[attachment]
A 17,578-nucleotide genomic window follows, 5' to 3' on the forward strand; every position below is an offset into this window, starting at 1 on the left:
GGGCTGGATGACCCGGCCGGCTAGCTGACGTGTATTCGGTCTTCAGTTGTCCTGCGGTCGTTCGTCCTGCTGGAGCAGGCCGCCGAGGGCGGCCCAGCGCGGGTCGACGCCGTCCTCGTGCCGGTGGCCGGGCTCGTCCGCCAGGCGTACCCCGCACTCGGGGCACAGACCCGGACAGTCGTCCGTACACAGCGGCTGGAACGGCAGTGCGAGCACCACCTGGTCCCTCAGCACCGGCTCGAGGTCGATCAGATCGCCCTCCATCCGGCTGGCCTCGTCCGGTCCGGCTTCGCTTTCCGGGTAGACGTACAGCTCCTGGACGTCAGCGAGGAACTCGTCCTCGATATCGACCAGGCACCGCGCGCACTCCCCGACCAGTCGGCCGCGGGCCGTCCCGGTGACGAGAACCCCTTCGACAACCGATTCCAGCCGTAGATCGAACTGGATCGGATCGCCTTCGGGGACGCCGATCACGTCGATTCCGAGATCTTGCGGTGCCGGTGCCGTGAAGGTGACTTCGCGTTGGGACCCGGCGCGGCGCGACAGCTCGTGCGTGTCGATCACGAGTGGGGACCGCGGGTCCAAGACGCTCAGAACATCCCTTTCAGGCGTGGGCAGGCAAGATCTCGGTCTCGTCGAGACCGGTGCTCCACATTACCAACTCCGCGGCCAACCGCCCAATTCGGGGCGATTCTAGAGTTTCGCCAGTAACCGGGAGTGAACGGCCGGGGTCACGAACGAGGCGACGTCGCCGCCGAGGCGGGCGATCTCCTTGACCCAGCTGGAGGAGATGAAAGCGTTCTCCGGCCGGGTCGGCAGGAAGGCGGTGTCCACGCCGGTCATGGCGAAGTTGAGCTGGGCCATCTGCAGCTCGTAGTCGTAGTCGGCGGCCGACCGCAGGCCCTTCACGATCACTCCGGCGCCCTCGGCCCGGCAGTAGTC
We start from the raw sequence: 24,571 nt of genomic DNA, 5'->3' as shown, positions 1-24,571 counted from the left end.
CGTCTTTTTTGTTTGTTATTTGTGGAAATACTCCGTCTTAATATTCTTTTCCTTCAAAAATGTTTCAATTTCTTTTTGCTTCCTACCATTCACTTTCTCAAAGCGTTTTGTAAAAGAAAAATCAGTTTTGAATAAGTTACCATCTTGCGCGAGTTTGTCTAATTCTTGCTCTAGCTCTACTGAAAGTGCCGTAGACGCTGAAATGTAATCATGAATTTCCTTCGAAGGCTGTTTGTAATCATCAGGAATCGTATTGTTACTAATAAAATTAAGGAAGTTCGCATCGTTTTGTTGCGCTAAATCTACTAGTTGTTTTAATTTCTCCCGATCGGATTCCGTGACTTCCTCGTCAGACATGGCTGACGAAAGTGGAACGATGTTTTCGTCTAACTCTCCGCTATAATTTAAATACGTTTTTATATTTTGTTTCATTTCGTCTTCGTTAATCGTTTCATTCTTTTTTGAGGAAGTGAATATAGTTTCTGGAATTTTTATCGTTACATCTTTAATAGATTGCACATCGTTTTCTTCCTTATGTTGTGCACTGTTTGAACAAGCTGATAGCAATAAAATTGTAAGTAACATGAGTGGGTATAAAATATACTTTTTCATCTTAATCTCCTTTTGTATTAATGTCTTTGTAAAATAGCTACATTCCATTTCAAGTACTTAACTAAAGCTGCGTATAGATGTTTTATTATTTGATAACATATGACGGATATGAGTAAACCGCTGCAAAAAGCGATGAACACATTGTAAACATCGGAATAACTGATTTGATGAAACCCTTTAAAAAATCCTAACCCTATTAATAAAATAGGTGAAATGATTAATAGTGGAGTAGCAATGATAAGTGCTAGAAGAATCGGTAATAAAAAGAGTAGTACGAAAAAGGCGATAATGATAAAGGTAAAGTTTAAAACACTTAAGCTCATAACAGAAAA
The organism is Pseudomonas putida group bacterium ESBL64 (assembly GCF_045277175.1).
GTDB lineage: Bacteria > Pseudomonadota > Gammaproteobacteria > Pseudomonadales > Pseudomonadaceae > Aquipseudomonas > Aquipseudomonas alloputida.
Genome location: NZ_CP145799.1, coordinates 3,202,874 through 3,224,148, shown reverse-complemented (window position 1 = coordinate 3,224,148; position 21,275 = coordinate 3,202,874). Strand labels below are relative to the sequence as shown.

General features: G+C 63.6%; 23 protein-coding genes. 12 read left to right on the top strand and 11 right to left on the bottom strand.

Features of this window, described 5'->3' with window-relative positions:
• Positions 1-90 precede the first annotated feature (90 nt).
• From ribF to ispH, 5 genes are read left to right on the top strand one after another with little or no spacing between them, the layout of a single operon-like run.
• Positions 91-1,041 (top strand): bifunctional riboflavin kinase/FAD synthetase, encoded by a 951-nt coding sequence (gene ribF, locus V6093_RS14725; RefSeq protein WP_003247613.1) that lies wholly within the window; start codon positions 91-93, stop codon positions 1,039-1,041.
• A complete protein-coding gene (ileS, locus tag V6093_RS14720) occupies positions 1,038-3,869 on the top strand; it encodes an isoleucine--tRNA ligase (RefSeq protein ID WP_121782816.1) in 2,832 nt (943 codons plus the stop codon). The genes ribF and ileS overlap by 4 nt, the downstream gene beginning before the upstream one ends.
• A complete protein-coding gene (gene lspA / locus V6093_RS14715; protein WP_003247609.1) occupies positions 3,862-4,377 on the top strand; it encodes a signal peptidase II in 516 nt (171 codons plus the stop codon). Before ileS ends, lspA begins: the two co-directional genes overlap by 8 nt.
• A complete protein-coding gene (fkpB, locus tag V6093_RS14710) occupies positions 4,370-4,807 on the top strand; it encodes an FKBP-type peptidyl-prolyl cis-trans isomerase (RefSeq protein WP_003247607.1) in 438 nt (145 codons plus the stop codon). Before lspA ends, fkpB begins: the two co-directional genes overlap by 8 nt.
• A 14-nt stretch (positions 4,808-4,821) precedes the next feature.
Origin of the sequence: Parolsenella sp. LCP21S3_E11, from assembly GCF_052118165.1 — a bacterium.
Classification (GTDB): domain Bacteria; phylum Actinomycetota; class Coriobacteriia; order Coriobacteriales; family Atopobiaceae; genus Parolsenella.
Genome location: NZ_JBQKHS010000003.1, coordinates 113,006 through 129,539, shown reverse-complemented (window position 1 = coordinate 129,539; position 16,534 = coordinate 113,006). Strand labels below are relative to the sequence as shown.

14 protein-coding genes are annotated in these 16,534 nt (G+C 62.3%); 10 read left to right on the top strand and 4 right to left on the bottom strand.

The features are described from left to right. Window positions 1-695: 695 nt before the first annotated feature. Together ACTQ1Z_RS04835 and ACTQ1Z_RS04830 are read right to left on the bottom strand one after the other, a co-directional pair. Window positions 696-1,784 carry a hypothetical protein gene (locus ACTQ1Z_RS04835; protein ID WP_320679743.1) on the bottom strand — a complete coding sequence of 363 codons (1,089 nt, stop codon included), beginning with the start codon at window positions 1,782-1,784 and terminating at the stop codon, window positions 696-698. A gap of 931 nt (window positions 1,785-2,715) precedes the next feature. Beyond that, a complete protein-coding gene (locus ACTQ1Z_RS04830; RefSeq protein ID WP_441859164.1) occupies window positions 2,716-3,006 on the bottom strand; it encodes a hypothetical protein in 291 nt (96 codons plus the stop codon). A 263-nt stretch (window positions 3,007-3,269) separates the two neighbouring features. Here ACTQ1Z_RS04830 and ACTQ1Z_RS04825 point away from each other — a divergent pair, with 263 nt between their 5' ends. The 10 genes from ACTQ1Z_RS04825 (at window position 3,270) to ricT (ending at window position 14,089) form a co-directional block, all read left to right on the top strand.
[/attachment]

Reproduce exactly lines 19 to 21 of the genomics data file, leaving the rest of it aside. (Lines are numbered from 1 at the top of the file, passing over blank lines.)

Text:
Genome location: NZ_JBQKHS010000003.1, coordinates 113,006 through 129,539, shown reverse-complemented (window position 1 = coordinate 129,539; position 16,534 = coordinate 113,006). Strand labels below are relative to the sequence as shown.

14 protein-coding genes are annotated in these 16,534 nt (G+C 62.3%); 10 read left to right on the top strand and 4 right to left on the bottom strand.

The features are described from left to right. Window positions 1-695: 695 nt before the first annotated feature. Together ACTQ1Z_RS04835 and ACTQ1Z_RS04830 are read right to left on the bottom strand one after the other, a co-directional pair. Window positions 696-1,784 carry a hypothetical protein gene (locus ACTQ1Z_RS04835; protein ID WP_320679743.1) on the bottom strand — a complete coding sequence of 363 codons (1,089 nt, stop codon included), beginning with the start codon at window positions 1,782-1,784 and terminating at the stop codon, window positions 696-698. A gap of 931 nt (window positions 1,785-2,715) precedes the next feature. Beyond that, a complete protein-coding gene (locus ACTQ1Z_RS04830; RefSeq protein ID WP_441859164.1) occupies window positions 2,716-3,006 on the bottom strand; it encodes a hypothetical protein in 291 nt (96 codons plus the stop codon). A 263-nt stretch (window positions 3,007-3,269) separates the two neighbouring features. Here ACTQ1Z_RS04830 and ACTQ1Z_RS04825 point away from each other — a divergent pair, with 263 nt between their 5' ends. The 10 genes from ACTQ1Z_RS04825 (at window position 3,270) to ricT (ending at window position 14,089) form a co-directional block, all read left to right on the top strand.